Henry W. Corner, father of Robert H., became a cabinet maker. He was very expert with tools, and at the age of eighteen made a violin, on which instrument both he and his father played well. After following his trade some years he became foreman in a pattern shop of a foundry at McConnellsville, Ohio. He lived in a stirring period, when much of the Middle West was new and unexplored and inviting the enterprise and pioneer spirit of those in back eastern districts. The great Oregon trail was open and settlers were pouring into that country. Henry W. Corner gave up his position and started for the far Northwest. That was many years before the Civil war. There were no railroads, and he went by boat down the river from Pittsburg, up the Mississippi and Missouri to St. Joseph, Missouri. When he passed the site of Kansas City the only human habitations in sight were two Indian teepees at the mouth of the Kaw. At St. Joseph he fitted out a wagon with a string of cattle and crossed the plains to Portland, Oregon, walking all the way and driving his cattle. There were twenty-six wagons in the train. His own team consisted of twelve oxen and two cows. The cows served the dual purpose of pulling and of providing milk for the family. A few miles each day was the best they could accomplish, and it was six months before they got over the plains and mountain ranges into the green and fertile Oregon country. The journey was made without special incident so far as Indian troubles were concerned, though half the cattle were lost enroute. Henry Corner located in the Willamette Valley, but after four years abandoned that state and returned to Ohio by the way of the Isthmus of Panama. Back in Ohio, he operated a saw mill, but eventually took up farming and spent some years in that occupation. In 1879 he followed his son to Kansas, homesteading at the edge of Pawnee County, and while a very old man he managed to develop a farm and lived there until his death in 1897.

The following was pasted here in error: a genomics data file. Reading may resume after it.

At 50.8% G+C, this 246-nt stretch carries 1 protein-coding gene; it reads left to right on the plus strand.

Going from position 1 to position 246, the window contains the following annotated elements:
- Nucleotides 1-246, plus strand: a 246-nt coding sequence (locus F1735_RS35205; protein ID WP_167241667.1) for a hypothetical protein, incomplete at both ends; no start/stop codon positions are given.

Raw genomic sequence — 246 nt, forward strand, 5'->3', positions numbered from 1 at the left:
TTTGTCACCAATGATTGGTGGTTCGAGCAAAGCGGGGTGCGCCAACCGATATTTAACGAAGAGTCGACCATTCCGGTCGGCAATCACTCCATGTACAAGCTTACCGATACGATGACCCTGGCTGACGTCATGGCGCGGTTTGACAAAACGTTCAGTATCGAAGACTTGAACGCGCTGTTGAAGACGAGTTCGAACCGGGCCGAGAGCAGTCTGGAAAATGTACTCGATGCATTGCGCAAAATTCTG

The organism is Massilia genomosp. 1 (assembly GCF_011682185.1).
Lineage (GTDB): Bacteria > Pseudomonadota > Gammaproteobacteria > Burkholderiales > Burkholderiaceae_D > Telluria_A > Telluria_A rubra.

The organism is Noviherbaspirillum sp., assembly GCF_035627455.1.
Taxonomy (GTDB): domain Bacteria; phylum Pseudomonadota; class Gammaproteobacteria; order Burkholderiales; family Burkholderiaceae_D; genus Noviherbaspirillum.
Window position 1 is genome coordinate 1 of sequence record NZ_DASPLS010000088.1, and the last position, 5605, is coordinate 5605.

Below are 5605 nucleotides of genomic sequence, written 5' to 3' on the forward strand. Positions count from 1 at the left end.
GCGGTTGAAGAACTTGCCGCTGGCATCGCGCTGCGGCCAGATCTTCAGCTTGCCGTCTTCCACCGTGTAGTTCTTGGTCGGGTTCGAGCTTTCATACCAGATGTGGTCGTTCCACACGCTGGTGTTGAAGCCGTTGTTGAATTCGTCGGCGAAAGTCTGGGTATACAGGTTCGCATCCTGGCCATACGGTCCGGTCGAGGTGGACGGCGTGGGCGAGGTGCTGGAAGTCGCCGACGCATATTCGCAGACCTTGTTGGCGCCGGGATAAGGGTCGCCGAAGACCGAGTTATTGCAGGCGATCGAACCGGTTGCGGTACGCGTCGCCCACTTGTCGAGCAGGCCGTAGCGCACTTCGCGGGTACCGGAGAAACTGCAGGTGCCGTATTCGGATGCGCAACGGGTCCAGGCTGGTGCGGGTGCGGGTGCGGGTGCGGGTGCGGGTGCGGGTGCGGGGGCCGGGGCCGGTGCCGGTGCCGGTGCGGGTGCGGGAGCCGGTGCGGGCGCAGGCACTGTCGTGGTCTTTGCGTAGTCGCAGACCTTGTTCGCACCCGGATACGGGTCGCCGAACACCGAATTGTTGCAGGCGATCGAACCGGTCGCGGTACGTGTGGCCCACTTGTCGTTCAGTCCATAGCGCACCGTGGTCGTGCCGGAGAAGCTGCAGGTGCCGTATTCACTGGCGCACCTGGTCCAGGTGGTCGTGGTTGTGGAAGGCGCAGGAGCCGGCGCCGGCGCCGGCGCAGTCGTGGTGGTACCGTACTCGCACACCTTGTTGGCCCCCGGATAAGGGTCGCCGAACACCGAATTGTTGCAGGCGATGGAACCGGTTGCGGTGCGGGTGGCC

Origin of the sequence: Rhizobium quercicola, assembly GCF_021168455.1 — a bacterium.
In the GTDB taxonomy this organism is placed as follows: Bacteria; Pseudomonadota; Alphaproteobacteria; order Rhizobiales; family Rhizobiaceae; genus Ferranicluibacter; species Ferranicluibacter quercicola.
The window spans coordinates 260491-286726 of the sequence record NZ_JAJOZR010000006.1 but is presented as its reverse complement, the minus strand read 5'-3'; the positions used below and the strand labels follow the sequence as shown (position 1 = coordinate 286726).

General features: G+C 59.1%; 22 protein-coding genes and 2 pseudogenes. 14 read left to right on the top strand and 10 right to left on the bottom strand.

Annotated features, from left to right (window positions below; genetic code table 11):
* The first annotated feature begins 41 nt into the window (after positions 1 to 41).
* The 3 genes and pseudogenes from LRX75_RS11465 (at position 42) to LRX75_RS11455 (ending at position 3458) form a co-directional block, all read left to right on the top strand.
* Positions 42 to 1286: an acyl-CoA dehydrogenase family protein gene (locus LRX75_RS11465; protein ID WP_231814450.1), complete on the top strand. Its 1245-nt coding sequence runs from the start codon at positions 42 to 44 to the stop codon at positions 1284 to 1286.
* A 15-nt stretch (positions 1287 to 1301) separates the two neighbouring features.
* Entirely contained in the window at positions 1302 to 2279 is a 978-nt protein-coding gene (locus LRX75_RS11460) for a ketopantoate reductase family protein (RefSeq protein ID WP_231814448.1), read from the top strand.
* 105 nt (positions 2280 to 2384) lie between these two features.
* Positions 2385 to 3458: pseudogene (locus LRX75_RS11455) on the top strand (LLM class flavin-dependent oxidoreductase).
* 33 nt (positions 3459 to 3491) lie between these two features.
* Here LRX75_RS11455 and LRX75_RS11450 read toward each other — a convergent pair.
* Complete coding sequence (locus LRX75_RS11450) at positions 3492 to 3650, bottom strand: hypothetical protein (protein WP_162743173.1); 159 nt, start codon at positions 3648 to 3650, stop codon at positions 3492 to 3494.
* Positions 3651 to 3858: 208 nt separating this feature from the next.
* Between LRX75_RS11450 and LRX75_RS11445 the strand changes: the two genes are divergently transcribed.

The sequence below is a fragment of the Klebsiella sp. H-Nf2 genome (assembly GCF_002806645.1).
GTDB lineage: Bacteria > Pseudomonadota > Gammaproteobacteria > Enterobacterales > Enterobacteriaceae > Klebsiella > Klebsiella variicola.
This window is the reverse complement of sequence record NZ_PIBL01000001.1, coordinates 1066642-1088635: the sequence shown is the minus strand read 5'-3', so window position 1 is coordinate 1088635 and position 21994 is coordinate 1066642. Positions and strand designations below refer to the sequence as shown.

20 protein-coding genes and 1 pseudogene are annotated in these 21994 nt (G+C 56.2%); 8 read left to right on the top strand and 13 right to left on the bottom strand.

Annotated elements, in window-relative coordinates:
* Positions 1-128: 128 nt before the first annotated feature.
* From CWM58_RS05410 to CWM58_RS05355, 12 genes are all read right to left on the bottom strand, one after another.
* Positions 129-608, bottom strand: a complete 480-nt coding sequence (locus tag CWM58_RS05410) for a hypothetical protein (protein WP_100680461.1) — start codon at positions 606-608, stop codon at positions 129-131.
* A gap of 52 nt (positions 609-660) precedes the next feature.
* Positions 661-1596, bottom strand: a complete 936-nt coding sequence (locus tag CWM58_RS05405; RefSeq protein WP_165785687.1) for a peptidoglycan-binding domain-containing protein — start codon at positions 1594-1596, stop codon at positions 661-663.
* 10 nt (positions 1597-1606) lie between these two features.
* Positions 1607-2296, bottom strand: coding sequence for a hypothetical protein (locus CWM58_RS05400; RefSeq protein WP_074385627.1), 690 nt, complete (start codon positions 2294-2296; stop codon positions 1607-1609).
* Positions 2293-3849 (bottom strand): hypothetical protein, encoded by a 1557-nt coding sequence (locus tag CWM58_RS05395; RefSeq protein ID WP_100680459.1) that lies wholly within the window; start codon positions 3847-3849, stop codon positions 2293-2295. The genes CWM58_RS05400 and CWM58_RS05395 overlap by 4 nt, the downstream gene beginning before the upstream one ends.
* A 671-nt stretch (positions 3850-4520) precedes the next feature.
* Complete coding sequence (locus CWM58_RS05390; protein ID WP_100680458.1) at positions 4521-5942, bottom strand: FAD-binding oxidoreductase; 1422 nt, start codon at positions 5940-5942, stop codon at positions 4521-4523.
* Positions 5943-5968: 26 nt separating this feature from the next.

Henry W. Corner married Lucinda Robb, who died in 1886. She was a daughter of Samuel and Elizabeth (Strain) Robb. Their oldest child, Selina, married George W. Rowland and died in Ohio. Whitney was a member of the First Ohio Cavalry through the Civil war, and in 1877 he also came to Kansas and homesteaded in Pawnee County, but was a resident of Reno County when he met an accidental death. The third child was Robert H. J. Percival, the youngest, is still living on his father's old farm in Pawnee County.
Robert H. Corner grew up in Ohio and at the age of twenty-five, on September 27, 1873, married Miss Lizzie J. Hoffman. Her parents were Henry and Alice (Birchall) Hoffman. Her paternal grandfather, Christian Hoffman, and her maternal grandfather, John Birchall, came to America about the same time, the former from Germany and the latter from England. They located in Noble County, Ohio. The ten children of Henry and Alice Hoffman were: Margaret A., who first married Dr. John McClasky and afterward John Morris, and now lives near Marietta, Ohio; John was a soldier in the First Ohio Volunteer Cavalry, and died near Marietta; Lavina married John Riley, who was in the same company of the First Ohio Cavalry, and she is still living near Marietta; Thomas is a resident of Kinsley, Kansas; Mrs. Corner, next in age, was born October 30, 1849; Louisa married Leroy Thorniley and lives near Marietta; William is a resident of Lewis, Kansas; Anna is the wife of Henry Pape, living near Marietta; Albert has his home at Marietta; Marilla married Ben Pape, also of Southeastern Ohio.
Mr. and Mrs. Corner came to Kansas with two children. Eva L. is the wife of Delmer Mundhenke of Edwards County, and has two children, Ernest and Elbert. Nellie married James L. Cross. Another daughter, born after they came to Kansas, was Lucinda, who married George Countryman and died in Edwards County, without leaving children.